Politics, culture, business, and technology

I also blog at ChicagoBoyz.


Selected Posts:
Sleeping with the Enemy
Dancing for the Boa Constrictor
Koestler on Nuance
A Look into the Abyss
Hospital Automation
Made in America
Politicians Behaving Badly
Critics and Doers
Foundations of Bigotry?
Bonhoeffer and Iraq
Misvaluing Manufacturing
Journalism's Nuremberg?
No Steak for You!
An Academic Bubble?
Repent Now
Enemies of Civilization
Molly & the Media
Misquantifying Terrorism
Education or Indoctrination?
Dark Satanic Mills
Political Violence Superheated 'steem
PC and Pearl Harbor
Veterans' Day Musings
Arming Airline Pilots
Pups for Peace
Baghdad on the Rhine

Book Reviews:
Forging a Rebel
The Logic of Failure
The Innovator's Solution
They Made America
On the Rails: A Woman's Journey

arts & letters daily
natalie solent
critical mass
john bruce
joanne jacobs
number 2 pencil
roger l simon
common sense and wonder
sheila o'malley
invisible adjunct
red bird rising
academic game
rachel lucas
betsy's page
one hand clapping
a schoolyard blog
joy of knitting
lead and gold
damian penny
annika's journal
little miss attila
no credentials
university diaries
trying to grok
a constrained vision
victory soap
business pundit
right reason
quid nomen illius?
sister toldjah
the anchoress
reflecting light
dr sanity
all things beautiful
dean esmay
brand mantra
economics unbound
dr melissa
dr helen
right on the left coast
digital Rules
college affordability
the energy blog
tinkerty tonk
meryl yourish
kesher talk
assistant village idiot
evolving excellence
neptunus lex
the daily brief
roger scruton
bookworm room
villainous company
lean blog

site feed

A link to a website, either in this sidebar or in the text of a post, does not necessarily imply agreement with opinions or factual representations contained in that website.

<< current

An occasional web magazine.

For more information or to contact us, click here.

E-mails may be published, with or without editing, unless otherwise requested.

Thursday, May 31, 2007  

On this day in 1940, the evacuation of British troops from Dunkirk (which began on May 27 and ended June 4) was at its peak. 120,927 men were taken off the beaches on May 30-31.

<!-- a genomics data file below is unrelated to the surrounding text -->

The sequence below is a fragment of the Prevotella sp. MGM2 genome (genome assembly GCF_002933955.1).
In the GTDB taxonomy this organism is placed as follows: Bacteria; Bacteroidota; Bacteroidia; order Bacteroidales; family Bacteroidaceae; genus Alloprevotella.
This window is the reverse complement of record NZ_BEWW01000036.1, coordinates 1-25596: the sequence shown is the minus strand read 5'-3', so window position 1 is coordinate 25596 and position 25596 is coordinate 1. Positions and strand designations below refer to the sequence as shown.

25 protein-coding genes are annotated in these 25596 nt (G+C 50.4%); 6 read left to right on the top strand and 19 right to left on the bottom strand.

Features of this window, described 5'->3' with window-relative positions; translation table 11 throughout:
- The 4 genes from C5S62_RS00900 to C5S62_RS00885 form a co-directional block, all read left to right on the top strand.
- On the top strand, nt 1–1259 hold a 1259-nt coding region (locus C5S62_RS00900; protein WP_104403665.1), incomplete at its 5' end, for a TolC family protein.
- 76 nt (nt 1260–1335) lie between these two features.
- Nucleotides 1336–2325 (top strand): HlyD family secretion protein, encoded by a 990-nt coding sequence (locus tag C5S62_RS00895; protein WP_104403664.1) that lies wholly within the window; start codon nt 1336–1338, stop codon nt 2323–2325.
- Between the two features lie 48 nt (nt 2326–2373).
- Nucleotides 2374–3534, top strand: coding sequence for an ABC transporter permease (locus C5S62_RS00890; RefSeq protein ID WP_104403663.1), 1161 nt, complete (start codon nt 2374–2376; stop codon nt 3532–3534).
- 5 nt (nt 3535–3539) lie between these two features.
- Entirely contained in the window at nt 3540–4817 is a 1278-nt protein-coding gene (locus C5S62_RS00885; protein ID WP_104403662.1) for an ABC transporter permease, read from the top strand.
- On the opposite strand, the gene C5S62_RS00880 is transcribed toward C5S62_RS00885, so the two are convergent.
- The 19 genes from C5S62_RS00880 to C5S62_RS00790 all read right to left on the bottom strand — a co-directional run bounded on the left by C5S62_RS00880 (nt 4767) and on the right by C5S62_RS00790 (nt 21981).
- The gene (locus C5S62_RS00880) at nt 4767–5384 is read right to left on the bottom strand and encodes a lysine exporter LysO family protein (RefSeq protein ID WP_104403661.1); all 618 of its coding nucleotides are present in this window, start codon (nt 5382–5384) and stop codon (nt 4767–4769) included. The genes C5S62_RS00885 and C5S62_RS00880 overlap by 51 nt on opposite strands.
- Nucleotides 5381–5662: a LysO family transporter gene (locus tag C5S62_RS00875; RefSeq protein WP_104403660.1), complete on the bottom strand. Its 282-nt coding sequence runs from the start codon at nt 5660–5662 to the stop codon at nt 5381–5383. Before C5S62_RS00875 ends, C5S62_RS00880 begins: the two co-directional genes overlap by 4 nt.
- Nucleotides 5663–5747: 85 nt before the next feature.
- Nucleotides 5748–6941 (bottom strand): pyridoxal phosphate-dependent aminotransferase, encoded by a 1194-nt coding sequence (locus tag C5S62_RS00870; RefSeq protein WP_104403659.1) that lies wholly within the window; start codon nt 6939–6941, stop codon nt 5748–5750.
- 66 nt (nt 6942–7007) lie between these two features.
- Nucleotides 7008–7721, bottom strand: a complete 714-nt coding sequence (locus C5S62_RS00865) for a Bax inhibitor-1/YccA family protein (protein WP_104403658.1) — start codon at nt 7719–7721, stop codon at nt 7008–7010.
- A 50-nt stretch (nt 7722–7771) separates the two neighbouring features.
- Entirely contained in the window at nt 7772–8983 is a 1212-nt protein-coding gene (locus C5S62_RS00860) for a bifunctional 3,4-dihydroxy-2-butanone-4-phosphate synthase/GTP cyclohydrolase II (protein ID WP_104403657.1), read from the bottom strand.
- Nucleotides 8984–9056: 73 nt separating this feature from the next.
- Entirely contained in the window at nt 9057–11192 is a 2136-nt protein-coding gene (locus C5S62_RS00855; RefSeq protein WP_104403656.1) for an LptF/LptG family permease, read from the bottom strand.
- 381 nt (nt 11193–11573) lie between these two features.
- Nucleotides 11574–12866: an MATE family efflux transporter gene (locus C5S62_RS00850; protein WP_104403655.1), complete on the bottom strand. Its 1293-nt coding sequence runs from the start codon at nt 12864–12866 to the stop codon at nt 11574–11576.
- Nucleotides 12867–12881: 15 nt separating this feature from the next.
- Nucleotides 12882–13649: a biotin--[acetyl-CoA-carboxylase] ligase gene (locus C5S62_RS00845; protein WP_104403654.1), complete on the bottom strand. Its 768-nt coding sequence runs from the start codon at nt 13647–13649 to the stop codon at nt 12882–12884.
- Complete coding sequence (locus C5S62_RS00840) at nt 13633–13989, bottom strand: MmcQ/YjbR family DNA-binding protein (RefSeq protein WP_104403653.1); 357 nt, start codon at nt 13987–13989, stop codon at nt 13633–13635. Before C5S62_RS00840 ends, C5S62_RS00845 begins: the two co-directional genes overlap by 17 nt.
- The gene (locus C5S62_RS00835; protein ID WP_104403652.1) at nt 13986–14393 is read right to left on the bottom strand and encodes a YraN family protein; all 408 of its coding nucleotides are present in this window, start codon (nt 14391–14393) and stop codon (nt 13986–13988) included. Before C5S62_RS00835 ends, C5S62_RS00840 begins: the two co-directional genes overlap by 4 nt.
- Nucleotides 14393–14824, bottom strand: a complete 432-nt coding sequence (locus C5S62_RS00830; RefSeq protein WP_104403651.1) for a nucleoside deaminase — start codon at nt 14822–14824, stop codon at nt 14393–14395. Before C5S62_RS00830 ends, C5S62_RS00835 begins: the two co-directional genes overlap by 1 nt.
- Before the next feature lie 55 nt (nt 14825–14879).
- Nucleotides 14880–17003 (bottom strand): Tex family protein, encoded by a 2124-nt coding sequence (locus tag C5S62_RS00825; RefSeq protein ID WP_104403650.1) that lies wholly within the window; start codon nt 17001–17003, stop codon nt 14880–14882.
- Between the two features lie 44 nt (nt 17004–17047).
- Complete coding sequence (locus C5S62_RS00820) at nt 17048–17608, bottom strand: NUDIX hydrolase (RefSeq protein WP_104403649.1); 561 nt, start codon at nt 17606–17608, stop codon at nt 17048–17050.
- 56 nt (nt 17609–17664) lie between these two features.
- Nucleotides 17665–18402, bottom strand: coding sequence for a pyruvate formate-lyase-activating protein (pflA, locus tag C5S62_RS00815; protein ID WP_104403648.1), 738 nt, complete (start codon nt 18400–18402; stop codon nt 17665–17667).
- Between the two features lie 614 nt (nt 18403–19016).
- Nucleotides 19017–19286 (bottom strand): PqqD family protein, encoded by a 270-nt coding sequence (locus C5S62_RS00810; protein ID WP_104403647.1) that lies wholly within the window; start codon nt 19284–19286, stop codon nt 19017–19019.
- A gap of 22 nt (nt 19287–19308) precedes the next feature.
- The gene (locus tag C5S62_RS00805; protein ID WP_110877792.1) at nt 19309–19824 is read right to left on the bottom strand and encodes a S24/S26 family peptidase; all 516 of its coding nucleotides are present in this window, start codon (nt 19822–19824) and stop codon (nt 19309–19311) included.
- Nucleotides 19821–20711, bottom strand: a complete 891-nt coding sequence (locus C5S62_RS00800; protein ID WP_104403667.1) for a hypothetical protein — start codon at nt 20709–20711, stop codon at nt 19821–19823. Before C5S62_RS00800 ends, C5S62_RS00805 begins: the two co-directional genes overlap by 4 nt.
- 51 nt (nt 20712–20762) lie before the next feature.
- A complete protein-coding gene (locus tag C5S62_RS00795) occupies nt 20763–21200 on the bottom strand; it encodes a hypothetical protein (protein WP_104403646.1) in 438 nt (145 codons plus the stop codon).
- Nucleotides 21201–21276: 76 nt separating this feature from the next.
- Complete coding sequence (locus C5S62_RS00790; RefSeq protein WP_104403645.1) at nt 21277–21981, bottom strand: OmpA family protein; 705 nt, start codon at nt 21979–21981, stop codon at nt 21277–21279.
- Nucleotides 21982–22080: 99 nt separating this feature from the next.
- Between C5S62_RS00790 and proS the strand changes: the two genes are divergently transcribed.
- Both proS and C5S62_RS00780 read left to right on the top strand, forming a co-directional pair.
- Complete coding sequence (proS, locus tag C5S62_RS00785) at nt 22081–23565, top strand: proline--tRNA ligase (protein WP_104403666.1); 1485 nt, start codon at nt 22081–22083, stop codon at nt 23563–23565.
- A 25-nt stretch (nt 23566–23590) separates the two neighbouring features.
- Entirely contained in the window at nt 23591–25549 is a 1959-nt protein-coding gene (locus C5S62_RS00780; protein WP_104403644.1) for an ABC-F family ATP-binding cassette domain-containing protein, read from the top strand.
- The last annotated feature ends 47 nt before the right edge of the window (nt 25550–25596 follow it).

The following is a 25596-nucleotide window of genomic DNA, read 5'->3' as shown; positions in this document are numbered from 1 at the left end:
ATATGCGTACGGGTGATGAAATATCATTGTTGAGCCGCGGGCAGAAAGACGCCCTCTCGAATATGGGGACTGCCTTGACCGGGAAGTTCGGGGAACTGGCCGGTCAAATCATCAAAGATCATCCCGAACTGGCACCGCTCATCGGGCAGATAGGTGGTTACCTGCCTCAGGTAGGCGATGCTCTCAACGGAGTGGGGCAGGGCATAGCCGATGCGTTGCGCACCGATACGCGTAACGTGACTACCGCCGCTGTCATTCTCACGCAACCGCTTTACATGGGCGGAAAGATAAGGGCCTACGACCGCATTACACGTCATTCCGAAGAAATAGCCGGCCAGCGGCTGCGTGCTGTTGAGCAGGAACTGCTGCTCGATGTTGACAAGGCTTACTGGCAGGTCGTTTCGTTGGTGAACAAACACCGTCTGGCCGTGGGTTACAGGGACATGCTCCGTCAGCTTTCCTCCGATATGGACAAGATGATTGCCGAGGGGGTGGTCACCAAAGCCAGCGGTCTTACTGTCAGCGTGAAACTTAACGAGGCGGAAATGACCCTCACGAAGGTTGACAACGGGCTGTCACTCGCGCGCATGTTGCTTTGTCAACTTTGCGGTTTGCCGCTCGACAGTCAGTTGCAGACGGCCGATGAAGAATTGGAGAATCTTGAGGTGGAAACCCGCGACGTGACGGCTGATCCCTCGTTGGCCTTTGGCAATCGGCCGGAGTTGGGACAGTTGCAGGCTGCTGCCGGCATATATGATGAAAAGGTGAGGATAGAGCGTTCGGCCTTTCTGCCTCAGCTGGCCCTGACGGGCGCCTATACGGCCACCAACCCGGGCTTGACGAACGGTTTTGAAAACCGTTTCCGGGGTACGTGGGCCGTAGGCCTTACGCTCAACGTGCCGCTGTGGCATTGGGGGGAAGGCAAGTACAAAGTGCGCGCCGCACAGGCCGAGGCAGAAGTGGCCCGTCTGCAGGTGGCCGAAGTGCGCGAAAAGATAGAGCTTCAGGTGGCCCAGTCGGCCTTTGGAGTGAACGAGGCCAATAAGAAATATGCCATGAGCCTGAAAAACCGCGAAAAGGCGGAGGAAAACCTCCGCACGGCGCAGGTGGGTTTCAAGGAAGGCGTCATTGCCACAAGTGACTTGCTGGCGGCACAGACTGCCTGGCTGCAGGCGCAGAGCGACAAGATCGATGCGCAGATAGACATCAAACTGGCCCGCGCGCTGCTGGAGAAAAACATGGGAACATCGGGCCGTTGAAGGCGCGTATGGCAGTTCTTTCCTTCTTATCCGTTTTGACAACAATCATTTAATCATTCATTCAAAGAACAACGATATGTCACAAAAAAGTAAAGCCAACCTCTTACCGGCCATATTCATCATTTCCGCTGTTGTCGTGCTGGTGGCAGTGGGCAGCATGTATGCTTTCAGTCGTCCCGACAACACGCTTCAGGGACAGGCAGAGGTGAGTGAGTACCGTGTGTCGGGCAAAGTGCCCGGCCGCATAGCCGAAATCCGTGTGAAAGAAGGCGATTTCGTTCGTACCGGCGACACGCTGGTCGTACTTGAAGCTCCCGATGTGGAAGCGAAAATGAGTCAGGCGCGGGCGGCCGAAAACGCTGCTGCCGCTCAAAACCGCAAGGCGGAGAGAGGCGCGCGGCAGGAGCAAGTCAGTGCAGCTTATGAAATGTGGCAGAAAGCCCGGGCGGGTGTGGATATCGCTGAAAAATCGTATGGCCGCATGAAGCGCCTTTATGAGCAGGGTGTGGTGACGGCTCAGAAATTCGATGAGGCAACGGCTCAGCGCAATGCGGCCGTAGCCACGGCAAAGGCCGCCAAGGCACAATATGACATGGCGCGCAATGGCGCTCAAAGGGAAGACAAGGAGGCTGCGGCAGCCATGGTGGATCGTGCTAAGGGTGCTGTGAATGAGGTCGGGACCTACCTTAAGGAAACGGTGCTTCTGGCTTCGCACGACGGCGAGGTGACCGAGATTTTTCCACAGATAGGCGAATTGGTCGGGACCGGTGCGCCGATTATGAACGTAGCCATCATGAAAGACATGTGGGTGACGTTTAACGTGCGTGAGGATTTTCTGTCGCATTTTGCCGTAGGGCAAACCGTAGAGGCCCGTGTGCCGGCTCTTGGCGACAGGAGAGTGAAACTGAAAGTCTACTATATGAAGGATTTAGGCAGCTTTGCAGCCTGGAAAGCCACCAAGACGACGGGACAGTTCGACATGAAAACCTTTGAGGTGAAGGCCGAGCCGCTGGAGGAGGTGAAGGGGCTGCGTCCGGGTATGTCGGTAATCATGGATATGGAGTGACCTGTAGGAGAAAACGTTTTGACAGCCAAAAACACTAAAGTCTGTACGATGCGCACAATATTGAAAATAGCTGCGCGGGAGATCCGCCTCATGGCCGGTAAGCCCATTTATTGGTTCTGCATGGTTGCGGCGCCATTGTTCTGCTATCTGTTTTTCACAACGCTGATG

On May 25, the British government had decided that the garrison holding Calais should not be withdrawn but must fight to the end--as part of the overall strategy for the Dunkirk operation and possibly for symbolic reasons as well. The final decision was made by Churchill, Eden, and Ironside at about 9PM. The force at Calais included Anthony Eden's own regiment, in which he had served in the First World War and in which he surely still had many friends.

Here is the message that was sent to Brigadier Nicholson at Calais.

Every hour you continue to exist is of the greatest help to the B.E.F. Government has therefore decided you must continue to fight. Have greatest possible admiration for your splendid stand. Evacuation will not (repeat not) take place, and craft required for this purpose are to return to Dover. Verity and Windsor to cover Commander Minesweeping and his retirement.

After this message was transmitted, the three men sat in silence. Churchill reports that he felt physically sick.

See Their Finest Hour and these articles on Durkirk and Calais.

(Note that the dates in the Churchill book and the Calais article do not match: it appears that the message must actually have been sent on the evening of March 25 rather than March 26th as reported by Churchill.)

7:15 AM

Wednesday, May 30, 2007  

A kindergarten teacher reported how she was instructed to ask her students, on the third day of class, "to reflect on how they’d grown as writers."


A six-year-old child whose classroom was under the project’s tutelage remarked to me, "Once upon a time is against the law in our school."

Read the whole thing.

Via Joanne Jacobs.

6:20 AM

Monday, May 28, 2007  

A long and thoughtful piece by naval aviator Neptunus Lex.

Numerous links at Mudville Gazette.

Dr Sanity writes about America, The Singularity.

Fred Thompson asks "How can you remember something that you've never learned?"

Michael Yon has a message from Iraq.

12:46 PM

Sunday, May 27, 2007